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Budget bill moves; tax reform falters

(Page 2 of 2)



Sen. Daniel Patrick Moynihan (D) of New York proclaimed the Gramm-Rudman-Hollings plan a ``suicide pact.'' He told colleagues, ``We are entering an agreement to dismantle the defenses of the United States.''

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Skeptics divide between those who argue that the plan will make too many cuts and those who say it will be ineffective.

As written, the plan promises to slash the federal deficits between now and fiscal 1991.

Some programs, including social security, would be protected, but others, including defense, would take severe across-the-board cuts if the plan is enforced.

Probably the most stringent critic is Rep. Henry A. Waxman (D) of California, a liberal who charges that ``it's a mindless idea'' that will result in making cuts automatically in spending programs, instead of setting logical priorities for cutting.

Packwood concedes the new process is not ideal but calls the measure necessary because of congressional failure to control spending. ``I pray that what we are about to undertake will work.''

Even as the balanced-budget measure passes Congress, opponents are preparing to overturn it in court. Alan Morrison, a lawyer who successfully challenged the practice of a legislative veto, is already preparing a case.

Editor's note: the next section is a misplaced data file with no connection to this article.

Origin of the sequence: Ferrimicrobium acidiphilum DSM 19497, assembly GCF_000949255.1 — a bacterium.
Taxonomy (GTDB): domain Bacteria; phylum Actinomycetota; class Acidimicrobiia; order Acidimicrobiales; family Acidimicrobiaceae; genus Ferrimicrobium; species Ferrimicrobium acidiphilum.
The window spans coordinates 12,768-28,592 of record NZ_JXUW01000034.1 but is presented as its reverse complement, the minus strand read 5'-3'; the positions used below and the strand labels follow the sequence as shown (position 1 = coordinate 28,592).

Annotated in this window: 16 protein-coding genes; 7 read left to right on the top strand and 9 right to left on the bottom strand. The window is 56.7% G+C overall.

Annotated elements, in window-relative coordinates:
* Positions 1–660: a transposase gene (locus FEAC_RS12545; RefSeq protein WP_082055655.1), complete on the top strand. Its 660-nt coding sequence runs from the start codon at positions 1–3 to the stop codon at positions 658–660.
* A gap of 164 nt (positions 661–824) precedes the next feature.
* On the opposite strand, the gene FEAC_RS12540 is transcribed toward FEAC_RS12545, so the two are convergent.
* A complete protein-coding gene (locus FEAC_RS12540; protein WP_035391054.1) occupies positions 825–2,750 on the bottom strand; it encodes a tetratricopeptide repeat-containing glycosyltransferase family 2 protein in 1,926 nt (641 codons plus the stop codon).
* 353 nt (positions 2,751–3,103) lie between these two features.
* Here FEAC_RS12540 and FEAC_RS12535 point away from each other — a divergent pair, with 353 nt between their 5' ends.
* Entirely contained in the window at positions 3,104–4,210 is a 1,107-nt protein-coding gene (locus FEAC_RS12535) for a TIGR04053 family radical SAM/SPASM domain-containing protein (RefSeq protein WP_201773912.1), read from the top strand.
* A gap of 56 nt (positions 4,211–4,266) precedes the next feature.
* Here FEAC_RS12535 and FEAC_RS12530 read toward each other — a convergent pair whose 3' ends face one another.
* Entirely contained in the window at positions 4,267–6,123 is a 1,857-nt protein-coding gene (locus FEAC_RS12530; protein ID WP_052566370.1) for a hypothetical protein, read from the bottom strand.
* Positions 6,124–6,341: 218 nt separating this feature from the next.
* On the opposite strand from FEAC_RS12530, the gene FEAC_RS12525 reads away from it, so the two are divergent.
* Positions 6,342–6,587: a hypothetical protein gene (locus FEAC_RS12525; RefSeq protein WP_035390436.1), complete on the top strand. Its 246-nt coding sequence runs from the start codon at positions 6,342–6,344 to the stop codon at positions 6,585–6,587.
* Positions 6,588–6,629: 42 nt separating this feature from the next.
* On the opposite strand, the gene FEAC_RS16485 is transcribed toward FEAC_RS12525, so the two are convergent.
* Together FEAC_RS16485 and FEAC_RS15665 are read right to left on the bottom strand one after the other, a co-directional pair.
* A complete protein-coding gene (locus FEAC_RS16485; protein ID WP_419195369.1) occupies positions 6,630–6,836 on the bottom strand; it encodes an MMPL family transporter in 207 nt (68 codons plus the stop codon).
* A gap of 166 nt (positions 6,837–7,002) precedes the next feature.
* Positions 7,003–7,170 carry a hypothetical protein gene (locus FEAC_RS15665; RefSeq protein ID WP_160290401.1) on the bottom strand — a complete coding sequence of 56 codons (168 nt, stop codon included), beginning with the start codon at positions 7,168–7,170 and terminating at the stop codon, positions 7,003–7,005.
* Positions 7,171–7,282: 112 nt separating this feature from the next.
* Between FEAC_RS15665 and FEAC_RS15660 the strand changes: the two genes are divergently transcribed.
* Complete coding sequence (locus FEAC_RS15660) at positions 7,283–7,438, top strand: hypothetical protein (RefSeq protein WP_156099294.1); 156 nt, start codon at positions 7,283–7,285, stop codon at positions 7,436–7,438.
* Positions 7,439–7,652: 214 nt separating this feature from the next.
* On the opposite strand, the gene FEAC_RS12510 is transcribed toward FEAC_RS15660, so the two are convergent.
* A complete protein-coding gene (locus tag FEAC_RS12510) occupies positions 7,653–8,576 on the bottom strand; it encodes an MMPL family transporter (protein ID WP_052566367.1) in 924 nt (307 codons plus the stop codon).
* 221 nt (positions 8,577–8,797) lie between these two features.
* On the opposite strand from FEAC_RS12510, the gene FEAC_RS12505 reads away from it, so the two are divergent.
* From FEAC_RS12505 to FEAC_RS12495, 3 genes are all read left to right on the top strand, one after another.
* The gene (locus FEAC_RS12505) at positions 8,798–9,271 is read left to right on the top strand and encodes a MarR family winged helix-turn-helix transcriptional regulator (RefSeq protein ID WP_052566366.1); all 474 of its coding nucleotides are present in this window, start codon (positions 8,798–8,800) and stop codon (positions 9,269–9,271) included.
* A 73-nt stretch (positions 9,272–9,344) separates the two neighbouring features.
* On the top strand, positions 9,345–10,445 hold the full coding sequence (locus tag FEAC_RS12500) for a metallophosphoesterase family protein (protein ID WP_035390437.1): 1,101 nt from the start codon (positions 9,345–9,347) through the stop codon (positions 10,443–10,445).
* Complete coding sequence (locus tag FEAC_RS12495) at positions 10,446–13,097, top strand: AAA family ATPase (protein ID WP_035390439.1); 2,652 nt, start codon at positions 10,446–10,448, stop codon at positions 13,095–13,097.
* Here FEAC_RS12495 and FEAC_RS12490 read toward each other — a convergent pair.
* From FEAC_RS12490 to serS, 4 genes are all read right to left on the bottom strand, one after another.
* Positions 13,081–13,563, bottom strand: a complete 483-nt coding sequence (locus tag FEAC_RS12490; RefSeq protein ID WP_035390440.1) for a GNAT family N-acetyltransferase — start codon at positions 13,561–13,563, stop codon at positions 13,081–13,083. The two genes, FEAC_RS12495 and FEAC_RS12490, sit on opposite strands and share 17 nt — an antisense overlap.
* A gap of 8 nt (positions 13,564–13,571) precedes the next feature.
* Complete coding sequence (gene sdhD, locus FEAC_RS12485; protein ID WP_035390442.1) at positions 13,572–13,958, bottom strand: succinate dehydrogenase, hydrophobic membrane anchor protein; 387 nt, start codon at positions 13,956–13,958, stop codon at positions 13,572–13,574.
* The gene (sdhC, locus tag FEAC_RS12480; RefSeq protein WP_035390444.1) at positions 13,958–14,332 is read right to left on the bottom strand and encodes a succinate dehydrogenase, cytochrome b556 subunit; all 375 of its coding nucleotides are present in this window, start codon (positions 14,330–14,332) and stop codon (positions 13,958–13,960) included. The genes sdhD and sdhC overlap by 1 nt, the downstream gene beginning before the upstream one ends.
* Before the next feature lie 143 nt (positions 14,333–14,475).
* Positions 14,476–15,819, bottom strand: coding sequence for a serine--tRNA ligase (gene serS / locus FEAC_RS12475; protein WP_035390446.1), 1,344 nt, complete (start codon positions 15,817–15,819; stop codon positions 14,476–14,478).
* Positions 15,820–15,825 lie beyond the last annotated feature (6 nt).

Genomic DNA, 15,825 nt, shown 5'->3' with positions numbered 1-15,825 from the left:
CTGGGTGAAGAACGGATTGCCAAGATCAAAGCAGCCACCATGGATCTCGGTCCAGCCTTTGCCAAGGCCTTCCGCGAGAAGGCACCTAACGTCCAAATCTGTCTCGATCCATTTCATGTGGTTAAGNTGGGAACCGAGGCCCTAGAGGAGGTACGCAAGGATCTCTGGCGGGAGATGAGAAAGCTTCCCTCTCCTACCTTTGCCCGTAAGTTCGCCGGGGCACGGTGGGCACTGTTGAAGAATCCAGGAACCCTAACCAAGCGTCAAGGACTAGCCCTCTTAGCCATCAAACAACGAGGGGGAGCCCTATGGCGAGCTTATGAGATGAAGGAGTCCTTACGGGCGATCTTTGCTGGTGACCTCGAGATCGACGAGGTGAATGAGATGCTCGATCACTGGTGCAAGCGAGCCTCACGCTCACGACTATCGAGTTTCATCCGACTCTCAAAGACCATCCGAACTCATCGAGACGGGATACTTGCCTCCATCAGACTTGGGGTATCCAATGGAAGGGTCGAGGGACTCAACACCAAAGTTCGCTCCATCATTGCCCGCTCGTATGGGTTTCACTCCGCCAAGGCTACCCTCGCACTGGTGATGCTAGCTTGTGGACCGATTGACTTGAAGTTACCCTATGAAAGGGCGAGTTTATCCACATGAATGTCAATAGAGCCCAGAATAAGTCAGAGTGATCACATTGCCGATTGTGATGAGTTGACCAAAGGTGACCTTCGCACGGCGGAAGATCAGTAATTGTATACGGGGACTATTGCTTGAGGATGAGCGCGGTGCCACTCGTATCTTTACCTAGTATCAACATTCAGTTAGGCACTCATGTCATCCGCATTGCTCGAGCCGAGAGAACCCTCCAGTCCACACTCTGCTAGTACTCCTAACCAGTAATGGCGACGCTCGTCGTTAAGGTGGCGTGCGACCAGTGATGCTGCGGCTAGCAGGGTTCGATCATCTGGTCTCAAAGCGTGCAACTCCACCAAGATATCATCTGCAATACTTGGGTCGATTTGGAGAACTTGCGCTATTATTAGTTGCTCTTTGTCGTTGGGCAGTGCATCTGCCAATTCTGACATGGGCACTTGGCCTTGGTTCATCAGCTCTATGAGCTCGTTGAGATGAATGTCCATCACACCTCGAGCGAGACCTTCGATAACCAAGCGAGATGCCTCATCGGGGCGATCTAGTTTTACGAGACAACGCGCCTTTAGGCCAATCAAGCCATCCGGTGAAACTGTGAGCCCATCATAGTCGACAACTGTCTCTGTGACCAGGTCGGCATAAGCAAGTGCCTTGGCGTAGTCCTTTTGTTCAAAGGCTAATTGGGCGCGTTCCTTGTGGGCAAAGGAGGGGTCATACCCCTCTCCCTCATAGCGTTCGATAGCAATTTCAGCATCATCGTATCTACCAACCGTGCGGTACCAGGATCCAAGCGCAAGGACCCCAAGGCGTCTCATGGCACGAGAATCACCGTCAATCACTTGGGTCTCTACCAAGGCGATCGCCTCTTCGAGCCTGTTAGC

Legal authorities agree that the bill could be vulnerable to a charge that it transfers congressional power over government spending to the executive department.

At issue is the procedure by which the president would be empowered to make automatic spending cuts. Major provisions of budget-balancing bill

Under Gramm-Rudman, deficits must shrink by $36 billion a year, reaching zero in fiscal 1991. Failure to hit the deficit targets would trigger automatic spending cuts in federal programs as follows:

Exempt. No automatic cuts would be permitted in social security, interest on the national debt, or eight low-income programs including medicaid, Aid to Families with Dependent Children, veterans compensation, and veterans pensions.

Limited protection. Programs that would be subject to some cuts include foster care and adoption assistance, unemployment, child support enforcement, student loans, and crop supports.

Health programs. Automatic cuts would be limited to 1 percent in 1986 and 2 percent thereafter in medicare, community health, and health programs for veterans, Indians, and migrants.

Other nondefense programs would be cut across the board. Defense programs would be cut an equal amount, but President Reagan would have limited flexibility in choosing where to make defense cuts in 1986. He could also transfer defense funds to preserve the full strength and pay for uniformed military personnel.

The timetable for the cuts would be:

Automatic cuts would probably start March 1 of next year; cuts of $11.7 billion are predicted. Estimates of the current budget deficit show it well above the $171.9 billion target set for 1986.

Automatic cuts for 1987 would come, if triggered, on Oct. 1, 1986. Those cuts could be extensive, since the Gramm-Rudman bill calls for a deficit of $144 billion in 1987, estimates already exceed that target by a wide margin. (Cuts would not be required if the deficit is within $10 billion of the target.)

Congress could suspend the balanced-budget requirements if the economy dips into recession.